Wisconsin Representative Paul Ryan co-authored a piece in yesterday's Wall Street Journal warning of a tipping point into an irreversible big government paradigm.
The piece proceeds to focus on stopping further socialization of healthcare - calling the issue a beachhead that conservatives must rally around in coming days of the Obama administration.
I agree with much of the substance of the piece. It's primarily warnings against permitting full-blown European-style corporatism to become the norm in America. The authors also makes some important concessions to strengthen their points. Still, I can't help but wonder...
How am I supposed to read this without laughing?
If Paul Ryan wanted to stand athwart the rail line in front of the Obama Express and yell stop, then perhaps he should have bucked up and voted against multiple rounds of bailouts back in the fall.
Instead, unfortunately, he voted for the initial bailout bill that failed in the House. He then voted for the version that ultimately passed into law. He also voted in favor of the auto bailout. That's not convincing leadership on warding off government influence and growth when the chips are actually down. That's not how one builds a dais from which to call out against overweening government to the crowd.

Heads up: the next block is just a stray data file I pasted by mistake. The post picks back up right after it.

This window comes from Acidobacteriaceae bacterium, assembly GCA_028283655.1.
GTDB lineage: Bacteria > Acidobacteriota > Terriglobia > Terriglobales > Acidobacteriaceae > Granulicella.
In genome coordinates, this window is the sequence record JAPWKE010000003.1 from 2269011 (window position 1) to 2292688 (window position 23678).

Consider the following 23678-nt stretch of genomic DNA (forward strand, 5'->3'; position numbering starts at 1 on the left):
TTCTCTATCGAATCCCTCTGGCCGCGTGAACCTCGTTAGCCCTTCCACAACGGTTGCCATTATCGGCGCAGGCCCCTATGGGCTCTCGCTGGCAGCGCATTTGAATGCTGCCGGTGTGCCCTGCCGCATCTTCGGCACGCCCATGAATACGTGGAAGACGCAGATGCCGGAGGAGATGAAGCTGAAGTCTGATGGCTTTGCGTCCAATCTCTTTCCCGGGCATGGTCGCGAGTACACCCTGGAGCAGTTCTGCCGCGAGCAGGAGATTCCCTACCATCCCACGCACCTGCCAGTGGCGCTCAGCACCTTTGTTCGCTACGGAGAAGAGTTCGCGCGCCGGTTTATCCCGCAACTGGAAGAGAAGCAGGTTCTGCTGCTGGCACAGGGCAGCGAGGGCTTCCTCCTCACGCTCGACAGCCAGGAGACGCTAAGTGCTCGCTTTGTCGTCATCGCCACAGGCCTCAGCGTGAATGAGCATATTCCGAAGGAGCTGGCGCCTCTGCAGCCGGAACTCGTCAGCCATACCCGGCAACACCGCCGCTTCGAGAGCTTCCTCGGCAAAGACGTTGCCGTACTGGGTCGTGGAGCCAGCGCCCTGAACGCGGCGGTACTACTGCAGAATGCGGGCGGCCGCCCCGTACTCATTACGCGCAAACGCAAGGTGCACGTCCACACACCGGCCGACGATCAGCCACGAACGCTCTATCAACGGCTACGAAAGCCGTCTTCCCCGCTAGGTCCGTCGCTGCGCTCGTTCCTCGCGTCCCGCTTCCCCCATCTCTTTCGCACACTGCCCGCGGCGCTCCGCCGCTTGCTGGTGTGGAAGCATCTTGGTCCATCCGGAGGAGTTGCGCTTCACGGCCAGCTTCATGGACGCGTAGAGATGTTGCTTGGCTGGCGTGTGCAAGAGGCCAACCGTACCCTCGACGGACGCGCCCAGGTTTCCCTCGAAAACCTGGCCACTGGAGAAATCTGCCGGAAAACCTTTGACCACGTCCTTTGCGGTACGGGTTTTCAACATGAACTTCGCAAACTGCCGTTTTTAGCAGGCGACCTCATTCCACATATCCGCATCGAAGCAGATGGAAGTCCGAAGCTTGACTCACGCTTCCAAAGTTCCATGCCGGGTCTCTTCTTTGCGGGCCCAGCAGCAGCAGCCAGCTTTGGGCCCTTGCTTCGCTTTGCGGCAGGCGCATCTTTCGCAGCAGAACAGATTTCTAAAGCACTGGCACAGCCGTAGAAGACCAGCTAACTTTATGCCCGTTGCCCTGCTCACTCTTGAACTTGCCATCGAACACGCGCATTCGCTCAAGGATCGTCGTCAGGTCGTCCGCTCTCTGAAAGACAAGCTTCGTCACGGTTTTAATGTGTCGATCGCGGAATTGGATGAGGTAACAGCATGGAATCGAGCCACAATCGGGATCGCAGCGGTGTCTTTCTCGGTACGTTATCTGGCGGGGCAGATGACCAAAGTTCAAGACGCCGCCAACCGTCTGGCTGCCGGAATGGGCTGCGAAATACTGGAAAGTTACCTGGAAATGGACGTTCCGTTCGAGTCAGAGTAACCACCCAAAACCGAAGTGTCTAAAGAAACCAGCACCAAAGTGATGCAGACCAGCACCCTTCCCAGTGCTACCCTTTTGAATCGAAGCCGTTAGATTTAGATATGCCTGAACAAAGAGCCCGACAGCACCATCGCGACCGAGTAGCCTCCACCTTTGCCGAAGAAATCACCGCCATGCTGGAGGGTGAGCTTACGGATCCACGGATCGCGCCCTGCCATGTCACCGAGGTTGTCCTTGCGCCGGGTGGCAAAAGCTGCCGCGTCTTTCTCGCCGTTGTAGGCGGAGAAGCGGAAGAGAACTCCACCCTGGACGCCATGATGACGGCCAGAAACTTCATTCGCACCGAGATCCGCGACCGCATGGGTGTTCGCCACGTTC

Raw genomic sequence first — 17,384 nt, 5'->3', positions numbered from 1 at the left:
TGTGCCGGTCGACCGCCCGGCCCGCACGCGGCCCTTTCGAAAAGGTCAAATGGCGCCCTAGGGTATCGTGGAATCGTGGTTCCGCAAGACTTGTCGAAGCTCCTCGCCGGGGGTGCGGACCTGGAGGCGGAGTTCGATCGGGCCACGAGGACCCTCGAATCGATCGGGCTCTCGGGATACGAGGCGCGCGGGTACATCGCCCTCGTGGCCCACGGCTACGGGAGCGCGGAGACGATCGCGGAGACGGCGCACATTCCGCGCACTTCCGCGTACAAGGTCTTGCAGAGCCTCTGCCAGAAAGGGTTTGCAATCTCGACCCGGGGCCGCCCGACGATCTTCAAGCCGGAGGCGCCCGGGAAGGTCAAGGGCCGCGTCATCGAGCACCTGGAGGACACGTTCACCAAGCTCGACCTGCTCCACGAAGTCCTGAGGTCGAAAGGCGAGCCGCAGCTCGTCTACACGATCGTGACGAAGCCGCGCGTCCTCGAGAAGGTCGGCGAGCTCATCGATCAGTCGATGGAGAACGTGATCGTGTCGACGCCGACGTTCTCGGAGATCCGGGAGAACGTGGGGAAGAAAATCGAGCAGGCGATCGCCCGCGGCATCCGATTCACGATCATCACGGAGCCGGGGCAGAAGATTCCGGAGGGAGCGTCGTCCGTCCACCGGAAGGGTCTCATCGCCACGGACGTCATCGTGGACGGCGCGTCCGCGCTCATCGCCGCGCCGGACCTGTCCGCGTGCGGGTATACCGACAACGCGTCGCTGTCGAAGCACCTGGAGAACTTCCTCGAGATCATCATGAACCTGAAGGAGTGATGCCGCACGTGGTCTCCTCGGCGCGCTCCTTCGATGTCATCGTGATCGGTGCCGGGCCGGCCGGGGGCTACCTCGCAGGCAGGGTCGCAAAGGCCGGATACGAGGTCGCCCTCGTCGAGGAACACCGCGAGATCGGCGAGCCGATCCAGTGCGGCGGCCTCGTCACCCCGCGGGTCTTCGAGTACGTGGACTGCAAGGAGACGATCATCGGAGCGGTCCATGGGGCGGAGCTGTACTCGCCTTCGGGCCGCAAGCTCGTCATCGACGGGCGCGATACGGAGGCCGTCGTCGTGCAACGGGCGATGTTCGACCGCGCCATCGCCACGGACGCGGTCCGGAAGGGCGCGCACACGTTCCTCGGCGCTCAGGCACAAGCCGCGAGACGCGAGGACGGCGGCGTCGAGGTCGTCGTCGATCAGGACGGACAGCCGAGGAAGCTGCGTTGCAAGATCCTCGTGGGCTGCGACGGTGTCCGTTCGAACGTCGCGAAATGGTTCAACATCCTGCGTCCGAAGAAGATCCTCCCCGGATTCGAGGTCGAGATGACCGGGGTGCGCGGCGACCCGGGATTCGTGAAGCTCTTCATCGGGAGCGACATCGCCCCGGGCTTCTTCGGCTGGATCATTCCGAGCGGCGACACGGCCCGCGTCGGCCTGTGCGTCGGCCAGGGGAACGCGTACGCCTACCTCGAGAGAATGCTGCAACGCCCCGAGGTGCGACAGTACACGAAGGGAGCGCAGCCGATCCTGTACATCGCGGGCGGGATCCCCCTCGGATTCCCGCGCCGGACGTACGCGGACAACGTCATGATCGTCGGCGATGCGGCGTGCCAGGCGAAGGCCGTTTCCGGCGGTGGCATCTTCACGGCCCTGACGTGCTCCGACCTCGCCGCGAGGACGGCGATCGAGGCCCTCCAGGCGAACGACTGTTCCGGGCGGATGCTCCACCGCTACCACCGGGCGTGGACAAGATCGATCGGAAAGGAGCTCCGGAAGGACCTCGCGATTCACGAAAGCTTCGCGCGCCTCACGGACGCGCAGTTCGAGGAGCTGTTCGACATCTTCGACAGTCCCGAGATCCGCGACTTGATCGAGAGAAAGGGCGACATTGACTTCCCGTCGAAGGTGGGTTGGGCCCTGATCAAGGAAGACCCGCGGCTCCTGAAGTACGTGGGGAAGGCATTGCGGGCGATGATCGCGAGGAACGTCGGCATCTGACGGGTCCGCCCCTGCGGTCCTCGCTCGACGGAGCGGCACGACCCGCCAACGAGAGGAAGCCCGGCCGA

I understand Paul Ryan's district contains a GM plant that is tied directly and indirectly to the livelihoods of many in his district. But it's not as if the writing hasn't been on the wall for years.
I also understand that there are distinctions to be drawn between the financial sector bailout, the auto bailout, a general stimulus under Obama, and socialized healthcare.
However, I think many of Ryan's justifications in the column for opposing an all-out welfare state should have led him to oppose the earlier government bailouts he supported:
Nonetheless, the consequences of this undertaking are enormous. Not only has the size of the expenditures been staggering -- there is talk of another stimulus package worth an estimated $825 billion -- but we are witnessing a fundamental transformation of government's relationship with the polity and the economy.
The last several months are a foreshadowing of a new era of government activism, rather than an unfortunate but necessary (and anomalous) emergency action. We will soon shift from a market-based economy to a political one in which the government picks winners and losers and extends its reach and power in unprecedented ways.
Yes, so we are. And unfortunately, Paul Ryan, despite your record before September 2008, you've helped far too much to make that shift possible.